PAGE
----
Also Being Autistic

Bizarrely, the point made in the last post, that I find it hard to imagine how life could be good again when it’s bad and hard to imagine how it could be bad again when it’s good, was proven when I finally clicked publish on that post and immediately felt a weird sense of dishonesty.

I wrote the post a few nights ago, in one of the good phases, put it onto the blog site in draft, and numbered it to be posted next. But by the time publishing time came, I was struggling again, and it felt a little weird to post something so unrepresentative of my current state.

I also suddenly worried that I’d equated lack of social imagination with lack of empathy. If I did, then I didn’t mean to – I’m still trying to figure all this out and this blog is a learning and analysing experience for me as well as something for others to read if they wish to. I still need to find proper words to describe all these things better. I still need to organise and structure my thoughts better, and I’d like very much to be able to explain all these terms properly.

This constant back and forth, constant switching between feeling wonderfully neurodivergent and fabulous and relieved to have discovered who I really am, and feeling frustrated at how limited my life is and how difficult I find things, is still characterising my life quite strongly at the moment. I described some of the effects this has on me in Oscillating, and it continues to be true. I suspect it might continue to be true for some time to come.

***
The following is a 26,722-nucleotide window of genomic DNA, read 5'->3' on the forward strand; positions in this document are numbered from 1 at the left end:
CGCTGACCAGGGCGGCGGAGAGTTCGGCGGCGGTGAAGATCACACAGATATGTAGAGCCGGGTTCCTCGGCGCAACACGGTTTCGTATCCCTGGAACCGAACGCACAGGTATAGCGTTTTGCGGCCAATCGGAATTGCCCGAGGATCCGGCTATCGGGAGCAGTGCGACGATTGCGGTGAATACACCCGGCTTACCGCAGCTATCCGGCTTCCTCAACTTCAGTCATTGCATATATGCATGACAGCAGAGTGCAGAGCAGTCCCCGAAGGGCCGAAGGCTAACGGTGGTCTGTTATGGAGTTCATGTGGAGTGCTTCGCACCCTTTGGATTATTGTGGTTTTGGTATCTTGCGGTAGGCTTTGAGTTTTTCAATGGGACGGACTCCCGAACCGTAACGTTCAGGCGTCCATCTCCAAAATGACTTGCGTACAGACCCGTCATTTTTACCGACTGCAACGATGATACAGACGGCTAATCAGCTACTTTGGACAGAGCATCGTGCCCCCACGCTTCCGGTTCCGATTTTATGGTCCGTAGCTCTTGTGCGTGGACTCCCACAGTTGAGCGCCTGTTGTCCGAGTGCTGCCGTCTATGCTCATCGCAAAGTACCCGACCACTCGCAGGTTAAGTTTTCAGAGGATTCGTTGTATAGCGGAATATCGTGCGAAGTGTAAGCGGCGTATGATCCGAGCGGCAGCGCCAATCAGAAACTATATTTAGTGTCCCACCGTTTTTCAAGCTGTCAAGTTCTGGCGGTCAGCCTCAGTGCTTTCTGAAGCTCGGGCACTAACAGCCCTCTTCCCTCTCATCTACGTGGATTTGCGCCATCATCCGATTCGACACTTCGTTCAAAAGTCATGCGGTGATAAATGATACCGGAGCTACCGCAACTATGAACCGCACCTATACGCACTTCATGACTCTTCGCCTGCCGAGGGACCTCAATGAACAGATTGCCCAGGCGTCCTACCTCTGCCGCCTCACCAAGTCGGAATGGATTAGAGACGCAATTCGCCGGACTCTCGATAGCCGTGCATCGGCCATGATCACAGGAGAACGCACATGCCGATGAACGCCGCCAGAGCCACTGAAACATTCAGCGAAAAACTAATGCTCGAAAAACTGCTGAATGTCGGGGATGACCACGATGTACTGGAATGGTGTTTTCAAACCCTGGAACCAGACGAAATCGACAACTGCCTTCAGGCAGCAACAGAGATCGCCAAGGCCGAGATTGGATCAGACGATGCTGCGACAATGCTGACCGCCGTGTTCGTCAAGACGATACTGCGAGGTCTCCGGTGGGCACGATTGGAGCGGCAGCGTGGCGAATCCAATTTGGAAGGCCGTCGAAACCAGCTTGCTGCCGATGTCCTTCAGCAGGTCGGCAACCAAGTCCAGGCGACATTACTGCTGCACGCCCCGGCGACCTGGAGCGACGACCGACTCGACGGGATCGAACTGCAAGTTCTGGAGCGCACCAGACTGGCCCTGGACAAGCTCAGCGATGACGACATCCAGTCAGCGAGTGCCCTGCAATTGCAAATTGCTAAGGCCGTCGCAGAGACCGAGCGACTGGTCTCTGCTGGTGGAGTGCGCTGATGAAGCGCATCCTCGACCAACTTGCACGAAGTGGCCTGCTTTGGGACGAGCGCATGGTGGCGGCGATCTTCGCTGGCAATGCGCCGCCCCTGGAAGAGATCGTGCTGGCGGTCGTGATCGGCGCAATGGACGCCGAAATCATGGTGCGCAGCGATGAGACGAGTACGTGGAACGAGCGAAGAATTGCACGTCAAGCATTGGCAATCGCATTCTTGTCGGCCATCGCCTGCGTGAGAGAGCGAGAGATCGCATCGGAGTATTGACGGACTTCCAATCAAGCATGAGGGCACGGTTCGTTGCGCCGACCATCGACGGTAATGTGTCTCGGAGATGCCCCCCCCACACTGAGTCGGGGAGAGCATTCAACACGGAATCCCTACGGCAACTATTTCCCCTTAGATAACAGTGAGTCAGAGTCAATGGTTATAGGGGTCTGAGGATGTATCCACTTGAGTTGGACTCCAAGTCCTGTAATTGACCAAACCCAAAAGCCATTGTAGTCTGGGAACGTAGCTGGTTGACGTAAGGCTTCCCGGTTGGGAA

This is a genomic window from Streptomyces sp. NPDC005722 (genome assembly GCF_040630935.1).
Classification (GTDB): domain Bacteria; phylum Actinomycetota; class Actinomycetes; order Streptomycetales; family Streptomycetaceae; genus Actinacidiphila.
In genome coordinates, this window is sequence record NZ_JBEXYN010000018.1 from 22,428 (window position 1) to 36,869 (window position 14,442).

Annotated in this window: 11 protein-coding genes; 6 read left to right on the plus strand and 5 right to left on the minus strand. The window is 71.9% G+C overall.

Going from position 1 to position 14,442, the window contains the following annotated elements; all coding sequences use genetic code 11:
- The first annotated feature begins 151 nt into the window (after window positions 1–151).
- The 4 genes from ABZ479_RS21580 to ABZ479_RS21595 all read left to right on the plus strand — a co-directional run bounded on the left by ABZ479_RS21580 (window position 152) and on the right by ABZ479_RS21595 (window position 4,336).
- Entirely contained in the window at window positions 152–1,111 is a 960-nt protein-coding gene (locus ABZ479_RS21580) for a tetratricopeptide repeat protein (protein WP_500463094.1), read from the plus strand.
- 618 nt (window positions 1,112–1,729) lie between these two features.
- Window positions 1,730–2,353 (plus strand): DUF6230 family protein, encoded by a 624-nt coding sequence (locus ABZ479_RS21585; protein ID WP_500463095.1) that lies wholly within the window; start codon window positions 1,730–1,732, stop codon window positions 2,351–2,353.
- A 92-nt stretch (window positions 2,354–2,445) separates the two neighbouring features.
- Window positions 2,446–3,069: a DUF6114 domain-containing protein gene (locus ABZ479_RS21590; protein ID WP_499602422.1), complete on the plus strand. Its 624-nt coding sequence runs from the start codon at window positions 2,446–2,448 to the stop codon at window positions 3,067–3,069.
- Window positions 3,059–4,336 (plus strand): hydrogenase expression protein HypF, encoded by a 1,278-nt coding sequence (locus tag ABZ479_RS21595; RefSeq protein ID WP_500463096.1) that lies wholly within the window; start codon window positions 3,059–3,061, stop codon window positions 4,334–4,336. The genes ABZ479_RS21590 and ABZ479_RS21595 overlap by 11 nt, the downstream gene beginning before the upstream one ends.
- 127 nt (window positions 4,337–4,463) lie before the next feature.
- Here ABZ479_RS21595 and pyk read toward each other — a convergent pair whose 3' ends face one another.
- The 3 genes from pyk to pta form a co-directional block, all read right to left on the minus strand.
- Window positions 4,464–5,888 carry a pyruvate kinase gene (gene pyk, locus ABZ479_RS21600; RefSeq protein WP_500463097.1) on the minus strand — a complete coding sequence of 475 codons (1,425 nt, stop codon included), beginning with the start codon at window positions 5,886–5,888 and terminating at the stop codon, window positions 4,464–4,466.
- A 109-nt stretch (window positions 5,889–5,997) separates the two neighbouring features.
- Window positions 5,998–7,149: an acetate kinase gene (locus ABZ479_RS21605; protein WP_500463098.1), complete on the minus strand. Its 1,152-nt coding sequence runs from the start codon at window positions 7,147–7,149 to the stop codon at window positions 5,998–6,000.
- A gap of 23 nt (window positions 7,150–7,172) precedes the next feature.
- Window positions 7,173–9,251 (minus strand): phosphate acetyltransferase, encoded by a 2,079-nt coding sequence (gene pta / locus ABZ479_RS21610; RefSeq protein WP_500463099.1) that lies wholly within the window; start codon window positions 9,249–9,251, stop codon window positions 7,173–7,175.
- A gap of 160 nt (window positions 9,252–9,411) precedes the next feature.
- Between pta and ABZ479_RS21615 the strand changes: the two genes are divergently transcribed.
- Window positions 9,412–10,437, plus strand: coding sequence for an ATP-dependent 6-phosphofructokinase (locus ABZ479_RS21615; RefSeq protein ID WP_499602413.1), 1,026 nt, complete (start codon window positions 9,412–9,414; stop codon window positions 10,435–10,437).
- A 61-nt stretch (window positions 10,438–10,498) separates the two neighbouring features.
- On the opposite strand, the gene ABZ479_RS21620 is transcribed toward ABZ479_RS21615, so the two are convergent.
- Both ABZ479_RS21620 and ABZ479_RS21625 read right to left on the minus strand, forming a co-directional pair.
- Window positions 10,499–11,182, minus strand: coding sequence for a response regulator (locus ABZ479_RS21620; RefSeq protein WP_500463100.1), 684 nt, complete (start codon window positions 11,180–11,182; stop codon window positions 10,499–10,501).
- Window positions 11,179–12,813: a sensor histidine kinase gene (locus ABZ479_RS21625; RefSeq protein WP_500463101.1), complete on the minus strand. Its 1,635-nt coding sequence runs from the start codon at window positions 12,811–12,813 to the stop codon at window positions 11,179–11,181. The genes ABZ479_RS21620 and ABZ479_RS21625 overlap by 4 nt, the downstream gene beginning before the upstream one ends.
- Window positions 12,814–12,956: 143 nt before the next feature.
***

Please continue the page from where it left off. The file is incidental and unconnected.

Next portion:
The warm fuzzy feelings in Being Autistic are real. I AM happy to have discovered my neurology and to have solved so many mysteries from my life. I have no issues with people thinking I’m strange, or with stimming in public, or with stigma from anyone immediately around me (I realise this makes me massively privileged – when my friends see me flapping my hands or rocking back and forth they don’t tell me to stop, they just check with me that it isn’t an indication that I’m in any sort of distress). In many ways it’s all good. Lovely stuff – stick on the dark glasses and ear defenders, take my phone everywhere in case my speech fails, carry on with life. Proud autistic stuff, rainbow infinity symbols, stim toys, clothes without labels, and not a worry about what society thinks. Even before I was a nonbinary autistic I was an AFAB who hadn’t worn make-up or a bra for over 20 years and was happy existing in socks and sandals without caring what others thought. I’ve been miles away from many societal “norms” for decades, and I have enough confidence not to worry about that most of the time. If people like me and want to be friends with me on my terms, great, if they don’t, then no big deal. Now I have a reason to explain just why I fail to comprehend society’s codes I feel even more justified in being myself and not worrying about it. I am fully “out” as autistic to anyone who cares to know (and probably people who don’t too) and absolutely happy with that (to be honest, anyone who knows anything about autism can figure it out in about a minute anyway if they meet me – I do present as stereotypically autistic in many ways and even if I try really hard to mask, at the moment I’ll last only about an hour before I start to collapse or get sick). Additionally, I can take the pressure off myself to be “strong” so in many ways it’s even better than before – I can ditch the self-blame, I can relax, I can just enjoy being me.